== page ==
Gaultney's design considerations are summarized in the Gentium Type Specimen available on the project Web site. He began by reacting to an article by typographer Henry Carter, who wondered whether calligraphic elements such as low joins on letters like "m" and "n" could improve the readability of a font. Gaultney began experimenting with adapting calligraphic lettering to a digital font. As he worked, he found himself eliminating calligraphic elements one at a time. In the end, he decided on more regular strokes and serifs than a calligraphic brush would draw. While elements of calligraphy remain in the Roman or regular typeface, they are most obvious in the cursive italic typeface.
At the same time, Gaultney added other elements to improve readability, such as large x-heights (the height of a lower case "x" and other letters with ascenders), and open counters (the partially enclosed space in a letter, such as the inside of a "c").
Talking about the finished design, Gaultney writes, "Encouraging people to read requires getting their attention with something that looks attractive. Gentium attempts to attract readers through good design and spacing, but also by its calligraphic character. It tries to be a warm and friendly face without too many distracting elements."
Gaultney designed Gentium on a Mac, using FontLab and RoboFab, a Python library for font design. "I'd love to be able to use FontForge," he says, referring to a free software design tool, "But FontForge on the Mac leaves a bit to be desired. I am heavily dependent on the Python scripting capability which FontForge lacks."
Although usable now, Gentium remains a work in progress. Over the next few months, Gaultney hopes to add bold weights to the font, as well as additional Greek glyphs and Cyrillic script support. He also plans to make Gentium fully compliant with the Unicode 4.1 standard.
Once these basics are developed, the project will consider user requests, such as a matching sans serif font (one without the hooks at the tops and bottoms of strokes) and old style figures (Arabic numerals that do not share a common baseline). For now, Gaultney suggests that designers who need a matching sans serif consider the forthcoming Andika SIL, or use Lucida Sans with tighter tracking (less space between letters).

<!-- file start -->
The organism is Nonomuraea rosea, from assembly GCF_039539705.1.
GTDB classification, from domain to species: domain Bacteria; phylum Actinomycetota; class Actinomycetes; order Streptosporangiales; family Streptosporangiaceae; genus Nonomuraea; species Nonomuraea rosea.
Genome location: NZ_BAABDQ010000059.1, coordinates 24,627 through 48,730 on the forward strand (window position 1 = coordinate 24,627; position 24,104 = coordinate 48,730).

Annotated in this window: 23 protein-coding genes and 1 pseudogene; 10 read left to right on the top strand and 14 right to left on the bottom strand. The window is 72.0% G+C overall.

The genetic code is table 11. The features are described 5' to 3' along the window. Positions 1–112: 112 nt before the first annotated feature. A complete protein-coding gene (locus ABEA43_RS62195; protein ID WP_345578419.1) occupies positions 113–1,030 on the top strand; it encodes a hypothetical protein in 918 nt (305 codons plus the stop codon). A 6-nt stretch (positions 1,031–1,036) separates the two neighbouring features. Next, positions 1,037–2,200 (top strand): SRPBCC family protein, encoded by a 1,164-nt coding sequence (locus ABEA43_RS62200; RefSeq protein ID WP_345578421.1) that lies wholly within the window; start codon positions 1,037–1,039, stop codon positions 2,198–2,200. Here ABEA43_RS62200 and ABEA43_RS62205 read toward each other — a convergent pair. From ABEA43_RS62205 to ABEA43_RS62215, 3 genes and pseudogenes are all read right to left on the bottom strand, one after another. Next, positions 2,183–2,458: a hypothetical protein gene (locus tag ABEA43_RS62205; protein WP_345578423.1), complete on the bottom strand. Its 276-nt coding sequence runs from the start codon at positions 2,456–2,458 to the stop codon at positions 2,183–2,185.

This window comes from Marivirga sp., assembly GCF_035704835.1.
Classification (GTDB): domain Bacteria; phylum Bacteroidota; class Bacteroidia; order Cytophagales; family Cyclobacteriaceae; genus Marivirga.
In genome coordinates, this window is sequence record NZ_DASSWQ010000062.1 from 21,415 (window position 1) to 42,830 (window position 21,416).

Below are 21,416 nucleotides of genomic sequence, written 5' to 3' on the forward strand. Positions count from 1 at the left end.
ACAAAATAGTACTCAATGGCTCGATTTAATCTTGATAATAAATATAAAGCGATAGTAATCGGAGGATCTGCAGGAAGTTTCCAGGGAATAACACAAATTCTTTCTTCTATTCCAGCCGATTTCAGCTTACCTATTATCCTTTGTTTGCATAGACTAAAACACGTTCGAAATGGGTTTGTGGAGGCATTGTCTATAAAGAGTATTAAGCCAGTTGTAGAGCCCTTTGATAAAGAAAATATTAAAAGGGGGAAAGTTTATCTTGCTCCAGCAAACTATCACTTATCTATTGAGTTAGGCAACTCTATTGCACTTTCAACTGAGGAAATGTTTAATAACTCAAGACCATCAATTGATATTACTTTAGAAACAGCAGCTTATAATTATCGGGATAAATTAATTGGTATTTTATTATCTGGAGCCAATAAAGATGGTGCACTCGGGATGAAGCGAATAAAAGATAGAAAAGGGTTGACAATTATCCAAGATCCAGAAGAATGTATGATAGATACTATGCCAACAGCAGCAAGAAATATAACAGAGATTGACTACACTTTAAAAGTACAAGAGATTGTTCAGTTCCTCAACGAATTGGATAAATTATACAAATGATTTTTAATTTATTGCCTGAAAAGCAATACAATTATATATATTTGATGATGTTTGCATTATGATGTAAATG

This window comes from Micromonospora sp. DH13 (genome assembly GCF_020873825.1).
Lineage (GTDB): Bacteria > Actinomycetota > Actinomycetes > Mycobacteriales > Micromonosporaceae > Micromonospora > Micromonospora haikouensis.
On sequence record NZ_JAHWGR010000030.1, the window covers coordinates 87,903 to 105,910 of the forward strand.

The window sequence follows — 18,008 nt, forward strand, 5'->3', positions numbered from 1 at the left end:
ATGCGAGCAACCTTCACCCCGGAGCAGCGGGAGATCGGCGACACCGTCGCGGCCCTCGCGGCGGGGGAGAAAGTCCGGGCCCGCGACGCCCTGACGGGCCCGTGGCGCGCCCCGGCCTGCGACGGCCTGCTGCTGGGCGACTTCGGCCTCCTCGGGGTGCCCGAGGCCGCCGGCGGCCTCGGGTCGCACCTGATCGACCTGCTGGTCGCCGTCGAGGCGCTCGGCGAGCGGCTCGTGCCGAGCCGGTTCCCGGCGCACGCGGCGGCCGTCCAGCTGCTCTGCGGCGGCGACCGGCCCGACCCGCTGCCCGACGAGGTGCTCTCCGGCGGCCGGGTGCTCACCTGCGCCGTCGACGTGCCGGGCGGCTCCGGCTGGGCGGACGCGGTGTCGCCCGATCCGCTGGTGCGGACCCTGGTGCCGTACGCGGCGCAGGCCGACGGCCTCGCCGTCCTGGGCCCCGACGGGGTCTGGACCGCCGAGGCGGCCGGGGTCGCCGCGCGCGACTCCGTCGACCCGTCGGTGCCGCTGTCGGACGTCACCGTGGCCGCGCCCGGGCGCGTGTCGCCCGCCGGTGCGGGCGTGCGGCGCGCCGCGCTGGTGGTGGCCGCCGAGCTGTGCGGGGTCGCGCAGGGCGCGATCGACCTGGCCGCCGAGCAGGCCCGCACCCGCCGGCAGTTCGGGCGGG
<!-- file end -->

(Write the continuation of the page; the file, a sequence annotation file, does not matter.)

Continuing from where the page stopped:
The designer has no current plans to support Hebrew characters, or to release the font in Type 1 (PostScript) file format. However, Gaultney urges those interested in such developments to contribute to the project, or at least provide a rationale for why the project should include them.
The ability of the project to meet such requests depends on the size of the community. Recently, designer Annie Olsen contributed a set of regular and italic capitals for use in phonetic transcriptions, but much work still remains to be done. "We've only recently opened up Gentium to others," Gaultney explains, "and so the collaboration community is only forming. But we have received at least three emails from folks who want to provide significant enhancements. The challenge is now for us to manage and integrate those contributions."
Another consideration is how the FOSS community will receive the new SIL Open Font Licence. The licence was developed in consultation with members of the FOSS community, but has yet to receive widespread notice. Reactions from designers are also in the early stages. Already, though, Gaultney says, "we have been pleasantly surprised to find that a couple of major computer software companies have shown interest in the OFL that might not have considered a free license for some of their fonts."
With its three aims of functionality, aesthetics, and user freedom, Gentium is clearly an ambitious project, though it remains incomplete, and its attempts to encourage user freedom are too new to assess. Still, in one area, Gentium has already had outstanding success: Even in incomplete form, it is one of the few free fonts to meet the highest standards of commercial type design. It adds a touch of elegance to the world of FOSS.
Bruce Byfield is a course designer and instructor, and a computer journalist who writes regularly for NewsForge, Linux.com and IT Manager's Journal.